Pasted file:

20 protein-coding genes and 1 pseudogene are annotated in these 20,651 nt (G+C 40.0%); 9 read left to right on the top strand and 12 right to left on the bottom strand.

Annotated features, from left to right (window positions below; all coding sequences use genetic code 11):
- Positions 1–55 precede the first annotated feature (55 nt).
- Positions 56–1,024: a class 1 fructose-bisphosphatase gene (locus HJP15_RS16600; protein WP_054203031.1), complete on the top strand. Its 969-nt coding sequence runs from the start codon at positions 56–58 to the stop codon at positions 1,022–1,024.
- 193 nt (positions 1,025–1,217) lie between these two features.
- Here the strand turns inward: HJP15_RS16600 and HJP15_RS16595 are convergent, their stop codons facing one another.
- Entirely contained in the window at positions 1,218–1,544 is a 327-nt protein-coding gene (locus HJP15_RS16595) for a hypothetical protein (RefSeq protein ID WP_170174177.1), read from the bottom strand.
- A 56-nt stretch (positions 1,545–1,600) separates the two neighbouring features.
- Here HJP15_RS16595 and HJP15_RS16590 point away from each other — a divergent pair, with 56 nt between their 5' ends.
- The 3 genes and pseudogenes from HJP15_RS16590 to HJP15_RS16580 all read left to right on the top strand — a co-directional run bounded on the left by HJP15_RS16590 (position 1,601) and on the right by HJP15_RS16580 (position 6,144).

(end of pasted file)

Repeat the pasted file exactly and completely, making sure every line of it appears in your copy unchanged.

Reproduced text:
20 protein-coding genes and 1 pseudogene are annotated in these 20,651 nt (G+C 40.0%); 9 read left to right on the top strand and 12 right to left on the bottom strand.

Annotated features, from left to right (window positions below; all coding sequences use genetic code 11):
- Positions 1–55 precede the first annotated feature (55 nt).
- Positions 56–1,024: a class 1 fructose-bisphosphatase gene (locus HJP15_RS16600; protein WP_054203031.1), complete on the top strand. Its 969-nt coding sequence runs from the start codon at positions 56–58 to the stop codon at positions 1,022–1,024.
- 193 nt (positions 1,025–1,217) lie between these two features.
- Here the strand turns inward: HJP15_RS16600 and HJP15_RS16595 are convergent, their stop codons facing one another.
- Entirely contained in the window at positions 1,218–1,544 is a 327-nt protein-coding gene (locus HJP15_RS16595) for a hypothetical protein (RefSeq protein ID WP_170174177.1), read from the bottom strand.
- A 56-nt stretch (positions 1,545–1,600) separates the two neighbouring features.
- Here HJP15_RS16595 and HJP15_RS16590 point away from each other — a divergent pair, with 56 nt between their 5' ends.
- The 3 genes and pseudogenes from HJP15_RS16590 to HJP15_RS16580 all read left to right on the top strand — a co-directional run bounded on the left by HJP15_RS16590 (position 1,601) and on the right by HJP15_RS16580 (position 6,144).